Former City Councilman Garry Bredefeld had a commanding lead in his bid to once again represent Council District 6 in northeast Fresno as returns rolled in from Tuesday’s election, while Luis Chavez – an assistant to Councilman Sal Quintero – was looking good in his effort to replace his boss in southeast Fresno’s District 5.
With 33 out of 39 precincts reporting at 10:50 p.m., returns reported by the Fresno County Clerk’s Office showed Bredefeld leading Jeremy Pearce 64.6 percent to 35.1 percent. More than 19,500 votes had been counted from District 6.
In the three-way race for the District 5 seat, Chavez had 57.9 percent, compared to 24.1 percent for Jose Leon Barraza and 17.8 percent for Antonio Gastelum, with 33 of 35 precincts reporting and about 8,600 votes counted.
Still to be counted, however, are an unknown number of absentee and provisional ballots either turned in at polling places or received by the county elections office on Tuesday. The reported results do include absentee and early votes cast before Tuesday.
Tuesday’s balloting was the second time around for Bredefeld and Pearce, the two top vote-getters in a June primary of four candidates seeking to replace termed-out District 6 incumbent Lee Brand, who is running for mayor. Bredefeld, a clinical psychologist, fell just shy of 50 percent of the primary votes and winning the election outright. Pearce, an Elvis Presley tribute entertainer, pulled in just over 25 percent of the primary votes.
Bredefeld served one term on the City Council from 1997 through 2000, when he made an unsuccessful run for mayor instead of running for re-election. Pearce worked as a staff member for Congressman George Radanovich, R-Mariposa, in the early 2000s; this is his first run for elected office.
The early numbers left Bredefeld feeling optimistic about the evening. “I’m very encouraged by these results, and they’re the same results we were hearing as we knocked on doors in the district,” Bredefeld said. “I walked the entire district, mile after mile, neighborhood after neighborhood, and I got to talk to people and let them get to know me once again.”
Pearce, in the meantime, acknowledged that it looked like an uphill fight.
“We knew we were the underdog in this race with our opponent getting 49 percent in the primary,” he said. “It made fundraising tough, and we didn’t get on radio until the final week.”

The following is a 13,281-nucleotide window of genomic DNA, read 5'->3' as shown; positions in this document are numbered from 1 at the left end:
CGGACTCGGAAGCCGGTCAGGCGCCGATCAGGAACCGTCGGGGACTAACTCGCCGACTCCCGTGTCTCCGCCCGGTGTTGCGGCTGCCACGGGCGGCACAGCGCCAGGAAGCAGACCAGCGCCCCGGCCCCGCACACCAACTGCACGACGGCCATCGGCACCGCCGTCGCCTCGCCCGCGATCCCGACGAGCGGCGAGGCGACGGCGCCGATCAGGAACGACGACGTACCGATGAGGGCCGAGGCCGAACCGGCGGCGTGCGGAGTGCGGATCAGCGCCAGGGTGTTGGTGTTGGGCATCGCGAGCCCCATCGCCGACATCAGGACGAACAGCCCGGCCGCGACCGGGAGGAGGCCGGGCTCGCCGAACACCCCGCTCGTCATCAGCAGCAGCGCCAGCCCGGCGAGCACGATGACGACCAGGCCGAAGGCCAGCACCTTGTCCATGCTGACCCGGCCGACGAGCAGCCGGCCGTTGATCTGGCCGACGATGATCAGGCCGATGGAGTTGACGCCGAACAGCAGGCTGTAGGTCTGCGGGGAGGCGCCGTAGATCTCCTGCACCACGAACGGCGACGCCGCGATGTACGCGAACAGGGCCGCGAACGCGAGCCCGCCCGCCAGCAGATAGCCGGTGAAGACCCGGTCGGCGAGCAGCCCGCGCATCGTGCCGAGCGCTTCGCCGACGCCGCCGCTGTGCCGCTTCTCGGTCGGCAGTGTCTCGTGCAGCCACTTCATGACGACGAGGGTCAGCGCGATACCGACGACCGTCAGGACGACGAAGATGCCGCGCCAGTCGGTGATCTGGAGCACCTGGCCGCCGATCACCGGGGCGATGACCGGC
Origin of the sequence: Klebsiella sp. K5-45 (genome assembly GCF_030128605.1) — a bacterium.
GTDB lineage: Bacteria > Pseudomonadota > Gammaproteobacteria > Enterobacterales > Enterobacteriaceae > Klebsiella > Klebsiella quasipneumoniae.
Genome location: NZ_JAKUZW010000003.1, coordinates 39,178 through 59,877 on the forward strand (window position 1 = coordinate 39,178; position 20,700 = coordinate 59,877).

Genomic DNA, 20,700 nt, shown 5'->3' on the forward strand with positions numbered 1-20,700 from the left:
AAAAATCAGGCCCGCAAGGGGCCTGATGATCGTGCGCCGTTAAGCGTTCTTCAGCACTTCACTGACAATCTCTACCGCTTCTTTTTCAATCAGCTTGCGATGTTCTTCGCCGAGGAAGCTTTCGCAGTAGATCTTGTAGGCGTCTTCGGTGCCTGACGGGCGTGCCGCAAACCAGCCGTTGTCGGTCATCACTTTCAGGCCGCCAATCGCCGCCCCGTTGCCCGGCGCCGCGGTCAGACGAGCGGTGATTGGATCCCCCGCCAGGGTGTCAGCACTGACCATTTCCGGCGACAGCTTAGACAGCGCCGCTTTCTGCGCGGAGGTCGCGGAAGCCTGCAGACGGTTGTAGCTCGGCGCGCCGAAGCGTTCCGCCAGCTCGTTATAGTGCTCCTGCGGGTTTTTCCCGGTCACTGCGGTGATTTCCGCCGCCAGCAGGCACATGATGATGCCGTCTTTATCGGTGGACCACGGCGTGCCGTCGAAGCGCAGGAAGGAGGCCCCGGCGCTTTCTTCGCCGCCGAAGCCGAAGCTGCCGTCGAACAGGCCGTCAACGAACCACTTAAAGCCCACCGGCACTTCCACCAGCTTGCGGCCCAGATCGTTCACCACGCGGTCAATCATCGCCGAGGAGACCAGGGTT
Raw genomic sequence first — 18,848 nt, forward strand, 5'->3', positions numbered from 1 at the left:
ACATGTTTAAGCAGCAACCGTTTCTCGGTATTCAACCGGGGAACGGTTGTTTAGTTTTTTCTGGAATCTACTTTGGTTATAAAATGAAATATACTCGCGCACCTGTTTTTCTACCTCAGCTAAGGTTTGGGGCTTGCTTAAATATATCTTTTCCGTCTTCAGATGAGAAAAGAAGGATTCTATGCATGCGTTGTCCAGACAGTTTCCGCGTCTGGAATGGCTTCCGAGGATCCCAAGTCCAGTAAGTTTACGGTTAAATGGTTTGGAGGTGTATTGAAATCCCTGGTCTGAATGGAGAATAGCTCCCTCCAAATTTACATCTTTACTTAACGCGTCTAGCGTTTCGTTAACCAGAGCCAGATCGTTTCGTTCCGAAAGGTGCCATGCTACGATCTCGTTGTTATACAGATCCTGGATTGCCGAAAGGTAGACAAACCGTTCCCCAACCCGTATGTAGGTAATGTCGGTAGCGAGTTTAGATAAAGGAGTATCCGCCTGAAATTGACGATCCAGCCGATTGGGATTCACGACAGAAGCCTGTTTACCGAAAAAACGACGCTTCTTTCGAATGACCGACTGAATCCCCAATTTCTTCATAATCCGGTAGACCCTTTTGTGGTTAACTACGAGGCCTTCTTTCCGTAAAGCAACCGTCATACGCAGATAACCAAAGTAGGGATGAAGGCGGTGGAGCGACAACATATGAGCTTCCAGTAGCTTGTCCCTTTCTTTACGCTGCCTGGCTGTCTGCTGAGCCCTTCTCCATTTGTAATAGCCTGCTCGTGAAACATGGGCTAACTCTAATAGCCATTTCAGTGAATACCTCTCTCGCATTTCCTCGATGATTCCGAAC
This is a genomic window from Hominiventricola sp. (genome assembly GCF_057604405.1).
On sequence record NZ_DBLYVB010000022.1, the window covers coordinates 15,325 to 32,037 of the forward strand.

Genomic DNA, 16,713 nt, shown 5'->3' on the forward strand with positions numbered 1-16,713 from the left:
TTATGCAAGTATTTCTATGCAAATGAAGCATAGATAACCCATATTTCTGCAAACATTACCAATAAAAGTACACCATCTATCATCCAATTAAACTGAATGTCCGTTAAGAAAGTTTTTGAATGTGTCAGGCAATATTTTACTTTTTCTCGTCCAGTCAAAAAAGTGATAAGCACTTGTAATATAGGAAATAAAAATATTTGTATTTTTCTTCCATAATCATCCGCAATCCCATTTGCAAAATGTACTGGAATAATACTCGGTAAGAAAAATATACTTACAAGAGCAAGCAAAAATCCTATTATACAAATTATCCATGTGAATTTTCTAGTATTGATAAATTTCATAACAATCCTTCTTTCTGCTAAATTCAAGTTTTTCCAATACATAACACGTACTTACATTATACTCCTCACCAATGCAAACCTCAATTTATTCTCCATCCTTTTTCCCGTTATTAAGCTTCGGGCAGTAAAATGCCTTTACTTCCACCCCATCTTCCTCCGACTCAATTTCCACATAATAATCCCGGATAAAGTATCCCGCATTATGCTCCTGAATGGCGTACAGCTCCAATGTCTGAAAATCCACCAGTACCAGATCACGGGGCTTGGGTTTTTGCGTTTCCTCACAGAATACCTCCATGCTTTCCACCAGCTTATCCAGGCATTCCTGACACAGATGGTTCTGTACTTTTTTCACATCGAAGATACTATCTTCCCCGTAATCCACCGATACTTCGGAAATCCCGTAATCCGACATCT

“We ran a hard campaign, we knocked on every door, made every call, and did everything we could,” Pearce added. “I figure the polling place voters will tighten that margin up some.”
Bredefeld came into Tuesday with a tremendous advantage over Pearce in both fundraising and campaign spending. Since the beginning of the year, Bredefeld had garnered nearly $300,000 in campaign contributions, in addition to loaning himself about $30,000. As of Oct. 22, the latest spending report available, he had spent almost $255,000, including about $107,000 between Sept. 27 and Oct. 22.
Pearce, by contrast, gathered about $88,000 in contributions and loaned his campaign $8,000. While he spent a little over $81,000, only about $7,200 came in the final weeks of the campaign.
The District 5 contest in southeast Fresno is to fill the final two years of incumbent Councilman Sal Quintero’s term. Quintero was elected in June to the Fresno County Board of Supervisors, creating the need for what is officially a special election. In addition to Chavez, the race attracted Barraza, a former county economic development director, and financial adviser Gastelum.
Chavez was elected to the Fresno Unified School District board of trustees in 2012 and is running to replace Quintero instead of seeking re-election to the school board. He and Barraza both lost to Quintero in the 2010 City Council election. Gastelum lost to Quintero in the June election for county supervisor and subsequently moved into District 5 to run for Quintero’s council seat.
If no candidate has achieved a majority of District 5 votes, a runoff election between the top two vote-getters will be held March 7.
“We’re at 59 percent,” Chavez said after the first returns came in. “I’m very optimistic by the way the numbers are trending. … We have to get to 50 percent plus one, and considering I have two opponents, I’m hoping the numbers stay that way.”
Barraza said he is not putting much emphasis on the early-voting returns and is waiting for Tuesday’s votes to be counted. “I see an opportunity for those numbers to force a runoff,” he said. “My approach was running a grass-roots campaign, working with soccer moms and soccer dads and members of the community.”
In the time-compressed District 5 campaign, Barraza and Gastelum found themselves at a severe financial disadvantage to Chavez. Chavez rolled up almost $114,000 in contributions and as of Oct. 22 had spent more than $63,000. Barraza managed to raise just over $3,000 and loaned his campaign another $18,000. His spending added up to almost $17,000. Gastelum, in the meantime, loaned his campaign $6,200 and raised only $845 in donations from contributors, all prior to Sept. 27. All of his $6,400 in campaign spending also came before Sept. 27.